• Have you considered legal risks such as property damage, privacy violation, trespass, and nuisance? For noncommercial use, nuisance and trespassing statutes most likely apply. Although these statutes were not specifically created to deal with the operation of a UAV, existing case law illustrates that they have been successfully used in prosecution of cases involving UAV operation over private property.
  • Have you evaluated the benefits and risks of in-house use of UAVs and obtaining FAA approval or hiring a qualified subcontractor to do UAV work?
  • Have you considered the benefit of transferring potential liability? Consult your broker or insurance carrier on how to insure UAV risk.
GENERAL GUIDELINES FOR USE OF UAVS Given these concerns, some employers are developing guidelines for use of UAVs. The guidance discussed here comes from a fact sheet prepared for my employer that was reviewed by more than 20 safety and health professionals. ​ It is best practice for property owners to approve all UAV operations on or over private property in advance of the flight. The request for approval should specify the flight plan, including flight routes, times and dates that flights will occur, forecasted duration of the flights, name of the pilot in command, purpose of the flight, name of the sponsoring entity or organization, and documentation of adequate general liability insurance. If the flight plan details change, a modified request should be submitted and reapproved. The property owner should reserve the right to cancel or terminate UAV operations at any time. When the UAV is operated over private property, the pilot should remain within the line of sight of the UAV, and the UAV should not exceed vertical travel of 400 feet above ground level. When a UAV is operated off of privately owned property, such as over a wilderness area or through a canyon, reasonable efforts should be made for the pilot to remain within line of sight of the UAV. Employers should use only licensed, properly insured operators. The operators should have documentation such as a professional license or certification showing hours of piloting experience as well as previous flights performed. The drone should be commercially produced or contain commercially produced equipment. Basic safety design features should be integrated into the UAV, such as self-test before takeoff, GPS homing, automatic landing, virtual fence (aerial boundary), real-time alert system, and automatic safe landing on critical battery level or invalid command and control input. Flying the UAV directly over a crowd, mass gathering, or individual people should be prohibited. Avoid flying UAVs over or near government buildings, schools, airports, hospitals, unusually congested or trafficked areas, and areas where there might be security risks.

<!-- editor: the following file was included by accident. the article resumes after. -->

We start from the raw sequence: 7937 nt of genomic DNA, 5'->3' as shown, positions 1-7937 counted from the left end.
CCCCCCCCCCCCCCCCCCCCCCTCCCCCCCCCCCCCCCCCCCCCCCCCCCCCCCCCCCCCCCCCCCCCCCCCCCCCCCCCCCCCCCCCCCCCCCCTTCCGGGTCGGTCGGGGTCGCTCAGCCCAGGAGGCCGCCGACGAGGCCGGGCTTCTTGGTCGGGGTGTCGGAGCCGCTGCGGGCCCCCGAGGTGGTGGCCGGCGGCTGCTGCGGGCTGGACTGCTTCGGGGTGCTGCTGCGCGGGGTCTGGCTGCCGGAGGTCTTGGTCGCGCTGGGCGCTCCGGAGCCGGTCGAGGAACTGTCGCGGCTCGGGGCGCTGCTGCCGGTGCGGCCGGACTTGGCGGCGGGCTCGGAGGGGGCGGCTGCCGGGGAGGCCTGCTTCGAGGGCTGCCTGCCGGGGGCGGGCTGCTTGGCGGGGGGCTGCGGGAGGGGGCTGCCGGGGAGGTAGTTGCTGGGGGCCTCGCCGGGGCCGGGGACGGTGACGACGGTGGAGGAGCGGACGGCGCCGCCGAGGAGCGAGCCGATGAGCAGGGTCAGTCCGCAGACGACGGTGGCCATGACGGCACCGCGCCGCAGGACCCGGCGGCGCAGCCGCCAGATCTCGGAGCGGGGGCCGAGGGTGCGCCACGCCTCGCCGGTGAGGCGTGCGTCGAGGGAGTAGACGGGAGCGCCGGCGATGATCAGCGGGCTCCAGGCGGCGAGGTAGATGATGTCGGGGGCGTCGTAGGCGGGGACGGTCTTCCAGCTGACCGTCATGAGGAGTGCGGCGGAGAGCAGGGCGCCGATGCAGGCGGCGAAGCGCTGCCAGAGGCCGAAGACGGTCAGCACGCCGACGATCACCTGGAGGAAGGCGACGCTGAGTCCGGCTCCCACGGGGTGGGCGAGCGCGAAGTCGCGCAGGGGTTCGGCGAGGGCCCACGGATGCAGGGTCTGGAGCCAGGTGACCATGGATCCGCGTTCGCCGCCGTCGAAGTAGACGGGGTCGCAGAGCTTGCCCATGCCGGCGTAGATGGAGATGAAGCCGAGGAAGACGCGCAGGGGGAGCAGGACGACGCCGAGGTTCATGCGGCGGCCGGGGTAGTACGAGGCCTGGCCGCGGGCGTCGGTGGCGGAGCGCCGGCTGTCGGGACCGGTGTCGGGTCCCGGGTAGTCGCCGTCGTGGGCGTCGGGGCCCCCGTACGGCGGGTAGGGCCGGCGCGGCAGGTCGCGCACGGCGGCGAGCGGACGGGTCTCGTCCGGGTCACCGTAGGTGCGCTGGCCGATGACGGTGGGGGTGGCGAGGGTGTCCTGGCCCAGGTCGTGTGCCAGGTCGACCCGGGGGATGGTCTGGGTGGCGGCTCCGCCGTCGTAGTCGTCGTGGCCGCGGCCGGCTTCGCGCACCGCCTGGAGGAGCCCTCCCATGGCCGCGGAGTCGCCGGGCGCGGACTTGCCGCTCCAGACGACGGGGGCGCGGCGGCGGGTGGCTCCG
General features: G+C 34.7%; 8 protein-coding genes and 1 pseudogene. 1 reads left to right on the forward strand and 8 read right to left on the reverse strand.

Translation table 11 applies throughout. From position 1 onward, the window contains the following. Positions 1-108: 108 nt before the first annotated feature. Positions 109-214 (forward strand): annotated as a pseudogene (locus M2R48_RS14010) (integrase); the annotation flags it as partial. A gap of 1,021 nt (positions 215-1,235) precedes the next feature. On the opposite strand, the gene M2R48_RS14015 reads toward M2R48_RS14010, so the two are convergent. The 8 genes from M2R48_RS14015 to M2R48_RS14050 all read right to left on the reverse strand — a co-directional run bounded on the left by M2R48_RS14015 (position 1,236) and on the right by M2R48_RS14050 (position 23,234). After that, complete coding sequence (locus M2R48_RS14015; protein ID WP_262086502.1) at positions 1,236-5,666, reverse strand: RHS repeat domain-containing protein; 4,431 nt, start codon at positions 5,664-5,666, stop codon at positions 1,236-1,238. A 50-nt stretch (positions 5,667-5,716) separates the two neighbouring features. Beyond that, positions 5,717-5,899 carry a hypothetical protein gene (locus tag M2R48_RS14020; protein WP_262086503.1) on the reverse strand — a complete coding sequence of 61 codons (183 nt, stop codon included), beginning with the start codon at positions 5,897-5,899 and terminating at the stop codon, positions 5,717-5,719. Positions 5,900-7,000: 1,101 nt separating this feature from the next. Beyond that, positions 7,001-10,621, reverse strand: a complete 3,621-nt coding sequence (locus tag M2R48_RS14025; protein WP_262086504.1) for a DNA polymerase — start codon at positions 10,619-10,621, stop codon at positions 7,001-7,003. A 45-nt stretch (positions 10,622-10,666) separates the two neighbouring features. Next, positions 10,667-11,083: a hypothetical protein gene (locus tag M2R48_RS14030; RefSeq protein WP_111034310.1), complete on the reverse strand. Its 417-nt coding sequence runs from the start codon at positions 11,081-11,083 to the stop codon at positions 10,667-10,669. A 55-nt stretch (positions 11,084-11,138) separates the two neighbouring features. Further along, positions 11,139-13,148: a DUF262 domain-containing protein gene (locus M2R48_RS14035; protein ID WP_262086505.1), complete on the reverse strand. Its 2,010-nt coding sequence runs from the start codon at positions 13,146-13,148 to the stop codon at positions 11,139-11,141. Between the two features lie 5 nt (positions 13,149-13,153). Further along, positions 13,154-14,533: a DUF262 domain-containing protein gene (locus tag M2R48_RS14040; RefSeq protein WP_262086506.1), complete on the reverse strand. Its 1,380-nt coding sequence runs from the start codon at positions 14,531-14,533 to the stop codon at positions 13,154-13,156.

Flights in national parks are currently prohibited until the National Park Service determines otherwise. Some state parks have also issued UAV bans. If UAVs are not banned in a specific park, permission should be obtained prior to the operation of a UAV in these areas. ​ AWARENESS AND BEST PRACTICES UAVs are an impressive emerging technology with many applications, and we should be prepared to integrate the use of UAVs into the practice of industrial hygiene. However, we need to be aware of emerging regulations and best practices for UAVs so that we can help protect employees and the public, and advise commercial UAV users on regulatory issues, EHS risks, and potential liability issues.